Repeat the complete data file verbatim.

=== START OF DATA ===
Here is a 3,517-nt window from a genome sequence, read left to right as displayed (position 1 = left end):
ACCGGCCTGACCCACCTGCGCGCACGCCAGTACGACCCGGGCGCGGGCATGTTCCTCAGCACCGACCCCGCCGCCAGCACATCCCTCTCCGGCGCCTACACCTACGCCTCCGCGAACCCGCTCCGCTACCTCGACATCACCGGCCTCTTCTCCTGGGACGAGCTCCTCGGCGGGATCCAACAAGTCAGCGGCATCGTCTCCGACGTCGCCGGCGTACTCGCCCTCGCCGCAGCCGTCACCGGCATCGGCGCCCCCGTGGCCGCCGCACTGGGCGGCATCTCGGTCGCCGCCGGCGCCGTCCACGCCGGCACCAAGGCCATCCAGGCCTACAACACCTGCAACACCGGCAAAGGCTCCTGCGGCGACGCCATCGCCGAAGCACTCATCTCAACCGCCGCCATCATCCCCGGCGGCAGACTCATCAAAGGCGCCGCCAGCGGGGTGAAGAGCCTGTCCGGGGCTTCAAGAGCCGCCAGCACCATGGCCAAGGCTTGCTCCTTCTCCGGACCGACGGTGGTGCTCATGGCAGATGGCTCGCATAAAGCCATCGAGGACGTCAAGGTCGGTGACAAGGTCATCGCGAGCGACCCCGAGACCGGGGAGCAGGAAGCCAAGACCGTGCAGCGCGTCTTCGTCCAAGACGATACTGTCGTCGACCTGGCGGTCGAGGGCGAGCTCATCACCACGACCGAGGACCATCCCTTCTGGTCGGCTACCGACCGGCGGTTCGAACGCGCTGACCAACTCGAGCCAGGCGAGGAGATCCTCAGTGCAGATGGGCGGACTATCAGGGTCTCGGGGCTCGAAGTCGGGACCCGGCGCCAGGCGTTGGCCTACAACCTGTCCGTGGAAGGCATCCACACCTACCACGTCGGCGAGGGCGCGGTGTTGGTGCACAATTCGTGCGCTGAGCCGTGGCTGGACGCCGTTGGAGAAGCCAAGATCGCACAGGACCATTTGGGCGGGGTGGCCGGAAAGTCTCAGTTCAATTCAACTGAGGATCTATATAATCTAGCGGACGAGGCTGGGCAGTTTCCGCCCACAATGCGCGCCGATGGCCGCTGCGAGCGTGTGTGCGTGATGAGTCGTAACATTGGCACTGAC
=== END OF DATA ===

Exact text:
Here is a 3,517-nt window from a genome sequence, read left to right as displayed (position 1 = left end):
ACCGGCCTGACCCACCTGCGCGCACGCCAGTACGACCCGGGCGCGGGCATGTTCCTCAGCACCGACCCCGCCGCCAGCACATCCCTCTCCGGCGCCTACACCTACGCCTCCGCGAACCCGCTCCGCTACCTCGACATCACCGGCCTCTTCTCCTGGGACGAGCTCCTCGGCGGGATCCAACAAGTCAGCGGCATCGTCTCCGACGTCGCCGGCGTACTCGCCCTCGCCGCAGCCGTCACCGGCATCGGCGCCCCCGTGGCCGCCGCACTGGGCGGCATCTCGGTCGCCGCCGGCGCCGTCCACGCCGGCACCAAGGCCATCCAGGCCTACAACACCTGCAACACCGGCAAAGGCTCCTGCGGCGACGCCATCGCCGAAGCACTCATCTCAACCGCCGCCATCATCCCCGGCGGCAGACTCATCAAAGGCGCCGCCAGCGGGGTGAAGAGCCTGTCCGGGGCTTCAAGAGCCGCCAGCACCATGGCCAAGGCTTGCTCCTTCTCCGGACCGACGGTGGTGCTCATGGCAGATGGCTCGCATAAAGCCATCGAGGACGTCAAGGTCGGTGACAAGGTCATCGCGAGCGACCCCGAGACCGGGGAGCAGGAAGCCAAGACCGTGCAGCGCGTCTTCGTCCAAGACGATACTGTCGTCGACCTGGCGGTCGAGGGCGAGCTCATCACCACGACCGAGGACCATCCCTTCTGGTCGGCTACCGACCGGCGGTTCGAACGCGCTGACCAACTCGAGCCAGGCGAGGAGATCCTCAGTGCAGATGGGCGGACTATCAGGGTCTCGGGGCTCGAAGTCGGGACCCGGCGCCAGGCGTTGGCCTACAACCTGTCCGTGGAAGGCATCCACACCTACCACGTCGGCGAGGGCGCGGTGTTGGTGCACAATTCGTGCGCTGAGCCGTGGCTGGACGCCGTTGGAGAAGCCAAGATCGCACAGGACCATTTGGGCGGGGTGGCCGGAAAGTCTCAGTTCAATTCAACTGAGGATCTATATAATCTAGCGGACGAGGCTGGGCAGTTTCCGCCCACAATGCGCGCCGATGGCCGCTGCGAGCGTGTGTGCGTGATGAGTCGTAACATTGGCACTGAC